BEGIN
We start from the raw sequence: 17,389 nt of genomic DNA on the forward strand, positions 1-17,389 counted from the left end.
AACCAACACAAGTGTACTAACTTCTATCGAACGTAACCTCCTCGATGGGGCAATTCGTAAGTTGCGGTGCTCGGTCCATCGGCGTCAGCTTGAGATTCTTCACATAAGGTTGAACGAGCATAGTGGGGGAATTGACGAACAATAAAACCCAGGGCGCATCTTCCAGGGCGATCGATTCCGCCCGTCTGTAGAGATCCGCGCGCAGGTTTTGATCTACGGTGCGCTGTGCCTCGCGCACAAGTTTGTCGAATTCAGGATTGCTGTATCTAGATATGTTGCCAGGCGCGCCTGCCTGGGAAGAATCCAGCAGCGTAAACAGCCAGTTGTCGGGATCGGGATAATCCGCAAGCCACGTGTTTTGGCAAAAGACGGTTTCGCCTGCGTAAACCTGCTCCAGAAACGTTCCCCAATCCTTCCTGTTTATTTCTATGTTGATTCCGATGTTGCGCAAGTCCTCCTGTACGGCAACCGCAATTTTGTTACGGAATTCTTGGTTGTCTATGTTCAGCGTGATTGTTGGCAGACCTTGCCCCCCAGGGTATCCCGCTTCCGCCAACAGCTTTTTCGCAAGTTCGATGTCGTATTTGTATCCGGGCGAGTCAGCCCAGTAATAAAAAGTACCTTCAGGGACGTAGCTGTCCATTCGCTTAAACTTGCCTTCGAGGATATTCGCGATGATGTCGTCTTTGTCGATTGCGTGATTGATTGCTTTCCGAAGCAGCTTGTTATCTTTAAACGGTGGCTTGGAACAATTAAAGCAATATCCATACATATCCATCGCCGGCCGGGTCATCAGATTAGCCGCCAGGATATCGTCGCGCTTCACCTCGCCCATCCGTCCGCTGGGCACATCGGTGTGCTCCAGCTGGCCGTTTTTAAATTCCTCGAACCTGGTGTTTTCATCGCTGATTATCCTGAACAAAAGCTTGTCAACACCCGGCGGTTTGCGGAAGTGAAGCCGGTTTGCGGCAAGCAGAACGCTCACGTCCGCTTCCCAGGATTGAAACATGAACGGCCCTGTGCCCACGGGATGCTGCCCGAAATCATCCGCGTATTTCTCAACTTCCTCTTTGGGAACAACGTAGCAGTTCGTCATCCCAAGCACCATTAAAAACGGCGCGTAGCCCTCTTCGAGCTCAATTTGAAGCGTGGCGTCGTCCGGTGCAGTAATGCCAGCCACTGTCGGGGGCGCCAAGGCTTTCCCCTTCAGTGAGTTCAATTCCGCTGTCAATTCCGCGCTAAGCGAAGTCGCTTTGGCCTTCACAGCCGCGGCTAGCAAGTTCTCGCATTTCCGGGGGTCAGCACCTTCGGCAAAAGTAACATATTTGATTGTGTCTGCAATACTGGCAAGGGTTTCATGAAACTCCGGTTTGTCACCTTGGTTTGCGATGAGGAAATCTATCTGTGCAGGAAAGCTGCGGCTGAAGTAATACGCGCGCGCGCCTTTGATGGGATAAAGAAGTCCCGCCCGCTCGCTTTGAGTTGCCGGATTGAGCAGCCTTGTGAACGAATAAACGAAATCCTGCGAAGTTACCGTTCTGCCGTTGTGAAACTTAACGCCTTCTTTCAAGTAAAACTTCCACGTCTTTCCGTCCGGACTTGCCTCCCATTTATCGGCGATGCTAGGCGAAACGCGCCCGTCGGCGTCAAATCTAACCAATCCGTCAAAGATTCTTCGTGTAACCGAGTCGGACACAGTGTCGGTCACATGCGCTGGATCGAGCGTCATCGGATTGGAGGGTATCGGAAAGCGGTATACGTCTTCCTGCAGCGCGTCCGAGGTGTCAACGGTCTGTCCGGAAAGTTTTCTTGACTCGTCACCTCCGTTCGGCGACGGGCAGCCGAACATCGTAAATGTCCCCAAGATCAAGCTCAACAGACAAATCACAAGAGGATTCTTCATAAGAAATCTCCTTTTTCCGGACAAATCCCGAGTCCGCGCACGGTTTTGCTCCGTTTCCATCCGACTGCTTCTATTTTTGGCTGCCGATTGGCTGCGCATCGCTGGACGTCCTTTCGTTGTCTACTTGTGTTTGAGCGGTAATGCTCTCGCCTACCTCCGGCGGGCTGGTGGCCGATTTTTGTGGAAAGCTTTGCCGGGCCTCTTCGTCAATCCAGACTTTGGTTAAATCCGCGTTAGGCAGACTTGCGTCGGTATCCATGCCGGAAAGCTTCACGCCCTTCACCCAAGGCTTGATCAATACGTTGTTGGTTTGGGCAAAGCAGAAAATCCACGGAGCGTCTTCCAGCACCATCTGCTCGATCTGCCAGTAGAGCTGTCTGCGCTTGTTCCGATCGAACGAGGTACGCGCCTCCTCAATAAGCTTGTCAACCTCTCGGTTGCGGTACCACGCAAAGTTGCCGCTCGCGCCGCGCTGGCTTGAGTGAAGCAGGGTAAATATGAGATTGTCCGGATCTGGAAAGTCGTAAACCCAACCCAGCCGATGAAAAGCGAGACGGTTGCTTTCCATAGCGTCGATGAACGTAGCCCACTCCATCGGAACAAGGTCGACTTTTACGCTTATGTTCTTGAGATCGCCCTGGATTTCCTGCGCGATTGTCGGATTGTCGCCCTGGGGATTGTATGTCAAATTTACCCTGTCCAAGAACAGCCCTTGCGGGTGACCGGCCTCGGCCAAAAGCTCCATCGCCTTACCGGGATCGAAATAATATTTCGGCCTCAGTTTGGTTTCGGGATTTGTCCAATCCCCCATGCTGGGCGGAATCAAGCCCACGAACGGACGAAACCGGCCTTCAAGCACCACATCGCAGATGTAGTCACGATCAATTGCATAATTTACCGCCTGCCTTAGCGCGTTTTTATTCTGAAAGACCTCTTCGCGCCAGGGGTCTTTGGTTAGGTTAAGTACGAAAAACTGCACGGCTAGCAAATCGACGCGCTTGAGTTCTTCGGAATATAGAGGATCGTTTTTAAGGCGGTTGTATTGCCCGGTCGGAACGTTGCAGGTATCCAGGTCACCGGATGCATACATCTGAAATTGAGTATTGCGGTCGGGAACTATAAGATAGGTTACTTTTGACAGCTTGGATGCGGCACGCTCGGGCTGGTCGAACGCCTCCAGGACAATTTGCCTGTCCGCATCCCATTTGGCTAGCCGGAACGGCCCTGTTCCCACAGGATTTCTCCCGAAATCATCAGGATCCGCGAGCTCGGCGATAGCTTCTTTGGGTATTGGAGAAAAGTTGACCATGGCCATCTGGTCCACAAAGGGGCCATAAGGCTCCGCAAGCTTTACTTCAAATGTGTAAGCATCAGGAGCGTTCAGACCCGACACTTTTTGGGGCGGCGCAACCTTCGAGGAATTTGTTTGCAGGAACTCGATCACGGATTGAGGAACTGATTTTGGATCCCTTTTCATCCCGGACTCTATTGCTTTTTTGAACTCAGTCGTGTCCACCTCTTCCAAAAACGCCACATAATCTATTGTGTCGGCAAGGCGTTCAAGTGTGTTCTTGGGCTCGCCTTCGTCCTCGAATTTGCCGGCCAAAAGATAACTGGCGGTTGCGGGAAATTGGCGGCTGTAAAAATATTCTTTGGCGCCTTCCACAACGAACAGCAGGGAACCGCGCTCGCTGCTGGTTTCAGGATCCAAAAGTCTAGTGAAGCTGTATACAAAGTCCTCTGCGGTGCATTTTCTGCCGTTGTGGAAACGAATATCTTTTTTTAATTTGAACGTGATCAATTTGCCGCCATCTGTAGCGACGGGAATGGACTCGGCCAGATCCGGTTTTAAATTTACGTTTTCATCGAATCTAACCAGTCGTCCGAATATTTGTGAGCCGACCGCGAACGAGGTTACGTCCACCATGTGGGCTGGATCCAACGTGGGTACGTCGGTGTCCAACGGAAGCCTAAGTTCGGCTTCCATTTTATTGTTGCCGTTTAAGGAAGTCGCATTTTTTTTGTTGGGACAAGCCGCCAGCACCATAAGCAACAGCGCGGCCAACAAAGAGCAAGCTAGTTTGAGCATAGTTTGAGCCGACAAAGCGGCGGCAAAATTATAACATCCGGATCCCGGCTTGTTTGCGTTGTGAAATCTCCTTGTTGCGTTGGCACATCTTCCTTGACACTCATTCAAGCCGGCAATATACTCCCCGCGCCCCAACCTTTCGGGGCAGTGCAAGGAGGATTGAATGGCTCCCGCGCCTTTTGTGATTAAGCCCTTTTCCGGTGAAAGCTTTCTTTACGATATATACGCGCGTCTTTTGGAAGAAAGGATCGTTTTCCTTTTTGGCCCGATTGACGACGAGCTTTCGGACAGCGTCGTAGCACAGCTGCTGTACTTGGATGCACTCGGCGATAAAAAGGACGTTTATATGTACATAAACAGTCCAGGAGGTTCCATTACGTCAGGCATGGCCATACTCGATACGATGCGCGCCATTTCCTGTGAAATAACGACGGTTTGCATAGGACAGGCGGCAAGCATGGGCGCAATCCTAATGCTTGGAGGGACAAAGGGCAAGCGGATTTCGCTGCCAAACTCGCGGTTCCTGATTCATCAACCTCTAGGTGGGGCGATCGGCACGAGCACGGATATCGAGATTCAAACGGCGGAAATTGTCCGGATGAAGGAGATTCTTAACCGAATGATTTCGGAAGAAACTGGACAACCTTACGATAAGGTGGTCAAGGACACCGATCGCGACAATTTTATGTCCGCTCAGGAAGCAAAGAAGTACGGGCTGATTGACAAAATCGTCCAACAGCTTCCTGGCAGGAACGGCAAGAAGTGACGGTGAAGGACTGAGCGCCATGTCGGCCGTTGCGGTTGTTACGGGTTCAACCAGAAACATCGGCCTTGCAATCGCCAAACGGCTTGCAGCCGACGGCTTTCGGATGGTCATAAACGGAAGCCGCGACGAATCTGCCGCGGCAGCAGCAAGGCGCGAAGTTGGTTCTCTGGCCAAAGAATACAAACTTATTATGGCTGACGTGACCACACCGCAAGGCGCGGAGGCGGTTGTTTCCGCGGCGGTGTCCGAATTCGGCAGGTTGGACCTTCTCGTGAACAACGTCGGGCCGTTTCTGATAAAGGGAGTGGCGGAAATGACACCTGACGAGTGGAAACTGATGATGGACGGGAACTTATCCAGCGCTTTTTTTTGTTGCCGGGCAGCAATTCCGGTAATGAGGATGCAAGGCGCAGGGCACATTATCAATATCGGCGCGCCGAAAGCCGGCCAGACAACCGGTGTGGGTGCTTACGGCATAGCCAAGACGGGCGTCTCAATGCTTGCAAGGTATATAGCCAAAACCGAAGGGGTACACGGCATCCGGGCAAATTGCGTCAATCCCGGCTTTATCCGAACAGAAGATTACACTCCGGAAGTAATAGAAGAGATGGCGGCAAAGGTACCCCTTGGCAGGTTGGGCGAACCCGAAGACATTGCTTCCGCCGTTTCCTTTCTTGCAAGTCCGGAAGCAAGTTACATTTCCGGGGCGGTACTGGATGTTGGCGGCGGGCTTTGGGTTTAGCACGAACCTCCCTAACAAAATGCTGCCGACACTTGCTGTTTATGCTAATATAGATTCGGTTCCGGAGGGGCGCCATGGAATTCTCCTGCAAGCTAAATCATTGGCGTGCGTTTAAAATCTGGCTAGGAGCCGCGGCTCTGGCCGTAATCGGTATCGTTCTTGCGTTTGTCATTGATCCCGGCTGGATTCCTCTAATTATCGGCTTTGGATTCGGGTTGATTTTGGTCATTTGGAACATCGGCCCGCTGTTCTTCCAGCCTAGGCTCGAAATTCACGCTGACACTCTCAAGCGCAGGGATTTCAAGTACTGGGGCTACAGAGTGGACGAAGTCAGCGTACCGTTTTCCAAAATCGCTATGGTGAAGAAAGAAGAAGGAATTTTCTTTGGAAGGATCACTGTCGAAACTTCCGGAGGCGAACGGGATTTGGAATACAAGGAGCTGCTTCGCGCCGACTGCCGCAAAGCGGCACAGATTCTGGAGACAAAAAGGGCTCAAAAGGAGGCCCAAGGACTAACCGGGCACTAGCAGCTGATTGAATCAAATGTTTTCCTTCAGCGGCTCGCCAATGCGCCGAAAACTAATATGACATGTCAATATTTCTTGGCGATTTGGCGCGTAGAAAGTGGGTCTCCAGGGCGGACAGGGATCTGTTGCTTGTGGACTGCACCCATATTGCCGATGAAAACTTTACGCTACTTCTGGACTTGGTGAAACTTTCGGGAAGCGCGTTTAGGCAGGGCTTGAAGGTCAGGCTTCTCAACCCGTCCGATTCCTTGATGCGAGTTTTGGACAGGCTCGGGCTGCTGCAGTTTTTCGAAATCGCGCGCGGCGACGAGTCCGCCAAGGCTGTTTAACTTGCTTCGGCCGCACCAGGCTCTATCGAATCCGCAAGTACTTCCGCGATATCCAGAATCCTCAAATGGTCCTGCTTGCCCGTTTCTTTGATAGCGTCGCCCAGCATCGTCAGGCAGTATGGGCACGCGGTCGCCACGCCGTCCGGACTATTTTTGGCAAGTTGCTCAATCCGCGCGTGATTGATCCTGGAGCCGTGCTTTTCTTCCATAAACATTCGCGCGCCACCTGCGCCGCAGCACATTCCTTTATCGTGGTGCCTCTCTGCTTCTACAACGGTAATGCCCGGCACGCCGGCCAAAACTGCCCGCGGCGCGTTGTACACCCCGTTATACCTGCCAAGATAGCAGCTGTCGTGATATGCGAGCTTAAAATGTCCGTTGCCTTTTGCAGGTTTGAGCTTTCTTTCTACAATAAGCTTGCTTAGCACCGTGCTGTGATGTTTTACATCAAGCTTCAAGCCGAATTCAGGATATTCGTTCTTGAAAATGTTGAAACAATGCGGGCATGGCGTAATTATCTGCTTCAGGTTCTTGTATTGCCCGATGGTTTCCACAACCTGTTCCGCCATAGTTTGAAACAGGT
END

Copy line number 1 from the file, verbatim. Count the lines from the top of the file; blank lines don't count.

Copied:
We start from the raw sequence: 17,389 nt of genomic DNA on the forward strand, positions 1-17,389 counted from the left end.